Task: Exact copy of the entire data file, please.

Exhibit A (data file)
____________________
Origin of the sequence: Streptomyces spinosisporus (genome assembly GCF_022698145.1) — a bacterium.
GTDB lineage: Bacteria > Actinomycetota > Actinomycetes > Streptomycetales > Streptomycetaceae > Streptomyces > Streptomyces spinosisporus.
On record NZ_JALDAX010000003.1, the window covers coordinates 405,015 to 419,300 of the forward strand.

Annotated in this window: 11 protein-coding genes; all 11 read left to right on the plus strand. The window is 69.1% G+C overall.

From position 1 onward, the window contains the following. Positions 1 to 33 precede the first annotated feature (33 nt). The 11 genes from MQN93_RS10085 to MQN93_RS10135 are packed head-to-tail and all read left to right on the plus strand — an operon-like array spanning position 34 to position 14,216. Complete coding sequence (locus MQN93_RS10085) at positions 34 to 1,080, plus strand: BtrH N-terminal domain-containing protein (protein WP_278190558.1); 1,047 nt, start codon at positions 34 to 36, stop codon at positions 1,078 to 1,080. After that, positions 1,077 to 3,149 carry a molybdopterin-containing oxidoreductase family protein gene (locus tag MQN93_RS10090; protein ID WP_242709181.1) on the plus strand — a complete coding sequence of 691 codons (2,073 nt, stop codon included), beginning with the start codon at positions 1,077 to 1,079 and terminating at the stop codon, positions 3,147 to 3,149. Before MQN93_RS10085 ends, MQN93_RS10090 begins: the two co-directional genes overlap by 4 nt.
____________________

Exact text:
Origin of the sequence: Streptomyces spinosisporus (genome assembly GCF_022698145.1) — a bacterium.
GTDB lineage: Bacteria > Actinomycetota > Actinomycetes > Streptomycetales > Streptomycetaceae > Streptomyces > Streptomyces spinosisporus.
On record NZ_JALDAX010000003.1, the window covers coordinates 405,015 to 419,300 of the forward strand.

Annotated in this window: 11 protein-coding genes; all 11 read left to right on the plus strand. The window is 69.1% G+C overall.

From position 1 onward, the window contains the following. Positions 1 to 33 precede the first annotated feature (33 nt). The 11 genes from MQN93_RS10085 to MQN93_RS10135 are packed head-to-tail and all read left to right on the plus strand — an operon-like array spanning position 34 to position 14,216. Complete coding sequence (locus MQN93_RS10085) at positions 34 to 1,080, plus strand: BtrH N-terminal domain-containing protein (protein WP_278190558.1); 1,047 nt, start codon at positions 34 to 36, stop codon at positions 1,078 to 1,080. After that, positions 1,077 to 3,149 carry a molybdopterin-containing oxidoreductase family protein gene (locus tag MQN93_RS10090; protein ID WP_242709181.1) on the plus strand — a complete coding sequence of 691 codons (2,073 nt, stop codon included), beginning with the start codon at positions 1,077 to 1,079 and terminating at the stop codon, positions 3,147 to 3,149. Before MQN93_RS10085 ends, MQN93_RS10090 begins: the two co-directional genes overlap by 4 nt.